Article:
[Sca-cooks] Food Trivia
King's Taste Productions
kingstaste at comcast.net
Fri Oct 13 11:23:12 PDT 2006
Here are some clips from this months Food Reference Newsletter.
Answers to the trivia quiz are below.
------------------------FOOD TRIVIA QUIZ------------------------
1) These broad-leaved, evergreen trees have an average life span of
about 500 years, but they can live up to 1,500 years or more. To made
made edible, both ripe and unripe forms of the small, ovoid fruits must
be specially processed to remove the bitterness found in them. Some of
its relatives are the ash, lilac and jasmine. Can you name this tree and
2) Can you name this food? It is an eastern Mediterranean item (Greek,
Turkish, Indian, Jewish). Here are the ingredients: ground, roasted
sesame seeds or pignolia nuts or blanched almonds and/or pistachios
and/or sometimes farina or semolina and/or sometimes flour and butter
and honey or sugar syrup and sometimes candied fruit and sometimes
raisins and sometimes cinnamon and/or cardamon and sometimes whipped
cream What is the name of this food?
3) Despite a physical similarity and a frequent confusion with their
names, yams and sweet potatoes are not even distantly related. They are
in two different botanical families. What are yams actually related to?
4) Can you complete this sentence?
In the U.S. nearly 70% of vegetarians are _____.
5) When you see the term 'Light' or 'Extra Light' on a bottle of olive
oil, what does it mean?
a) It is lower in calories,
b) It is lighter in color.
c) It has a milder flavor.
d) It weighs less than virgin olive oil.
e) All of the above.
6) All of the following events took place in the same year, can you
guess what year? Sugar Pops cereal was introduced. Minute rice was
introduced. Pillsbury launched its 'Bake-Off' to promote flour. The
first credit card was created, the Diners Club card. The Open Kettle
coffee and donut shop in Quincy Massachusetts was renamed Dunkin'
Donuts. Kraft introduced the first commercially packaged sliced
process cheese. Both Pillsbury and General Mills introduce prepared
In Britain, corned beef is beef that has been brined, chopped and
pressed and sold in tins. In the U.S., this would be called canned
pressed (or chopped) beef. Corned beef in the U.S. is a whole piece of
beef, usually brisket, that has been cured in brine.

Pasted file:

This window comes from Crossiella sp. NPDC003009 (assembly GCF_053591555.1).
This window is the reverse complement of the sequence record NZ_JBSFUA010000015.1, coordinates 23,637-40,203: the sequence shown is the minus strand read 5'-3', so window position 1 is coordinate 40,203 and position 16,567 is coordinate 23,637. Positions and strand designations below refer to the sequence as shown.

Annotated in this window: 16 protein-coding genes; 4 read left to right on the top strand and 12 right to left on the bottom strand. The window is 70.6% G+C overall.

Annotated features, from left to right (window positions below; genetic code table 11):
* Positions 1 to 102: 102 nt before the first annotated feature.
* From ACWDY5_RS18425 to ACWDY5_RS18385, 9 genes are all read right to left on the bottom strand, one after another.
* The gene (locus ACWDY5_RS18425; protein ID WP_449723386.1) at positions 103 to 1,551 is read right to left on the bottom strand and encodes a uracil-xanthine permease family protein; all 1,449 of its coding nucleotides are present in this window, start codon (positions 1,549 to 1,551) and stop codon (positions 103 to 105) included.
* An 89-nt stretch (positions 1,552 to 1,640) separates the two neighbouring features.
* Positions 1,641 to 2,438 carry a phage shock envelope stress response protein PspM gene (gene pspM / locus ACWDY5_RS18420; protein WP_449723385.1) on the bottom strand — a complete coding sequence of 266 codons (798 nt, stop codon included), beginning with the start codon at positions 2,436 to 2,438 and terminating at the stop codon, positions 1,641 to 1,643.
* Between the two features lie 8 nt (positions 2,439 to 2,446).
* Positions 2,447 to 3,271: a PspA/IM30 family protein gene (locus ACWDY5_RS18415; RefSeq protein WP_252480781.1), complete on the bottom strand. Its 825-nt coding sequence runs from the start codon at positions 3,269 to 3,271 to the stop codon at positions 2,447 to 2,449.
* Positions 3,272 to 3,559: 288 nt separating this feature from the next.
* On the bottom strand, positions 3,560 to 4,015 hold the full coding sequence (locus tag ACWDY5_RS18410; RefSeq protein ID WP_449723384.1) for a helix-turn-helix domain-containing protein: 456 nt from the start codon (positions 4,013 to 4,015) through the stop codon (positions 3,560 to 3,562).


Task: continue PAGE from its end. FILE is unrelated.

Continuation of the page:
The term 'corned' dates back to the 17th century: "Beef...corned, young,
of an Ox."
Robert Burton, Anatomy of Melancholy (1621).
In 2005 organic food sales were $13.8 billion or 2 1/2 percent of all
supermarket sales. (Organic Trade Association)
The only known sources of caffeine are tea, coffee, cola, cocoa and
yerba mate and its relatives. All were discovered and used by primitive
WHO'S WHO IN THE CULINARY ARTS
Alexander Etienne Choron (1837-1924)
Alexander Etienne Choron was a French chef from Caen who created Choron
sauce, which is Bearnaise sauce (or Hollandaise) with tomato puree.
Choron was the chef de cuisine at the famous Voisin restaurant in Paris.
During the Siege of 1871 he served many animals (some from the zoo) as
food, including elephant, camel, cat, wolf, and St. Bernard. (Cesar Ritz
of hotel fame was a waiter there at the time).
SUNDAY, OCTOBER 15
1959 Emeril Lagasse was born in Fall River, Massachusetts. TV cook and
-------------------ANSWERS TO FOOD TRIVIA QUIZ------------------
2) Halvah Or Halva
3) b) and c) Yams are actually related to grasses and lilies.
4) In the U.S. nearly 70% of vegetarians are women. (2006)
5) b) and c) Light olive oils are refined, and are lighter in color and
have a milder flavor. They also have a higher 'smoke point' so they can
be used for high temperature sautéing and frying. Light olive oils have
the same calories as other olive oils, about 120 calories per
tablespoon. There is no official definition for 'light' olive oils.
6) All of the events took place in 1950.
Food Reference Newsletter ISSN 1535-5659
James T Ehler (Exec. Chef, Editor & Publisher)
166 W. Broadway
Winona, Minnesota 55987
E-mail: james at foodreference.com Phone: (507) 474-1689
Food Reference WebSite: http://www.foodreference.com
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